‘Under the table’: Banks using climate loopholes to fund $57 billion in fossil fuel supply

A new report says the major banks are using loopholes to fund fossil fuel projects.

A new report says the major banks are using loopholes to fund fossil fuel projects. Photo: Getty

Australia’s big four banks are using “loopholes” in their climate change commitments to continue funding billions of dollars in fossil fuel projects, a damning new report has revealed.

Analysis published on Tuesday by the Climate Council found the big banks have lent $57.5 billion to fossil fuel companies and projects since 2015, at the same time as many families struggle to afford insurance because climate change is worsening extreme weather events.

The report also reveals Australia’s 15 largest superannuation funds had invested more than $25 billion in coal, oil and gas expansion to the end of last year.

Dr Jennifer Rayner, head of advocacy at the Climate Council, said the likes of Commonwealth Bank, ANZ, Westpac and NAB aren’t being upfront with Australians about their climate change commitments.

“While they’re saying the right things about shifting investment into clean energy and industry, they’re still channelling a lot of money under the table to fossil fuel companies,” Rayner said.

Major banks climate loopholes

The Climate Council report says that while major banks have made commitments to ending their support for polluting projects, they have continued to support fossil fuel companies, a loophole that Rayner claims is allowing them to profit from the climate crisis.

“This demonstrates how much of a vicious and virtuous cycle our financial sector can be a part of,” Rayner said.

“At the moment climate change is a massive threat to a lot of households across the country, [and] banks themselves are also very exposed to that risk because they carry those home loans on their balance sheets.”

A key example includes a loan to Global Infrastructure Partners for its stake in the proposed Woodside Pluto 2 LNG project in Western Australia.

“The project would be excluded from NAB and Westpac’s lending policies if a loan had been provided directly to the project rather than through this investment vehicle,” the report said.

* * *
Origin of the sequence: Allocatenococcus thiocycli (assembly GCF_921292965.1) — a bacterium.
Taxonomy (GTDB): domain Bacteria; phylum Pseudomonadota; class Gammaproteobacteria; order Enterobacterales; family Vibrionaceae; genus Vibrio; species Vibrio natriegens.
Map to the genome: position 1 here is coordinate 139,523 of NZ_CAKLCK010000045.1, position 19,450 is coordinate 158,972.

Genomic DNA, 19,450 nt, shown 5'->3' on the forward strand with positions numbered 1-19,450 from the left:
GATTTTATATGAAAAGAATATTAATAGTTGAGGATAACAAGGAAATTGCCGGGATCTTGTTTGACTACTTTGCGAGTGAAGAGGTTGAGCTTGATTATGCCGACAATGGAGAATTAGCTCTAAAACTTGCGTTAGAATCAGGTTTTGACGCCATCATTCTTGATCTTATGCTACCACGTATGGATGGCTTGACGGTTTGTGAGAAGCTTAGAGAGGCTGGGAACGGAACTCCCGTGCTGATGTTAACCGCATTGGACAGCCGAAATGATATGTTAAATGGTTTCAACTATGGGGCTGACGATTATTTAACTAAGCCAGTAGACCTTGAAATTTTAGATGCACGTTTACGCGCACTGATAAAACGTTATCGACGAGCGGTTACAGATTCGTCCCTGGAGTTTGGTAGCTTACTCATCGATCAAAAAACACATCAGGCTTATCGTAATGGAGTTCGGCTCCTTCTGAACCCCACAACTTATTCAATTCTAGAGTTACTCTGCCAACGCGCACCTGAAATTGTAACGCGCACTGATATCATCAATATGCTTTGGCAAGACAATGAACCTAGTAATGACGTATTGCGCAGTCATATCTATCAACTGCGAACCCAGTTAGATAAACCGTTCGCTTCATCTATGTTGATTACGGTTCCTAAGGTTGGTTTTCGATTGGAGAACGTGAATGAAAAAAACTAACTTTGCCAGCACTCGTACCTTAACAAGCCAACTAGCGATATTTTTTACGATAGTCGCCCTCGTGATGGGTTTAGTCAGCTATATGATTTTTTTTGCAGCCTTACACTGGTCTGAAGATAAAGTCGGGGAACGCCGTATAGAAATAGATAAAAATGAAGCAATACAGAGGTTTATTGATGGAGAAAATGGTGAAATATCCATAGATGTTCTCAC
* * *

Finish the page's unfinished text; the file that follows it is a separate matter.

“Financing of fossil fuel corporations with expansion plans is also undertaken through bond arrangements, where the Big Four have arranged $2.2 billion worth of fossil fuel bonds in 2021-22.”

The report also takes aim at the way banks calculate their “financed emissions” by the portion of investment or lending extended to a project, because it could fail to properly account for pollution.

That’s particularly the case when big bank finance is required for a fossil fuel expansion to take place to begin with, because whatever share an individual bank takes won’t account for its entire carbon footprint over the life of the project.

Better risk reporting needed

Rayner said Australia needs to impose tougher restrictions on the banks that require them to be more transparent about their exposure to climate-related risks, and prevent existing loopholes.

The federal government is developing a new set of climate-related risk disclosure rules that would introduce a mandatory requirement for companies like banks to reduce exposure.

However, so-called “scope-three emissions” – which include bank-financed emissions – won’t be included in the mandatory reporting initially, opening the door for a loophole to remain in place.

The Climate Council report said scope-three emissions are “by far the largest share of a bank’s emission footprint”, noting that Australia has committed to including them under its international climate pledges.

It also pointed to the shortcomings with climate disclosures without mandatory action plans.

“The mandatory climate-related disclosures regime will allow us to see banks’ real exposure to climate risks for the first time, and how much they are intensifying these risks through their investment in fossil fuels,” it said.

“But this disclosure is where mandatory action will stop: There are no plans to require markets, regulators or governments to actually use these new insights to take action and reduce these risks.”

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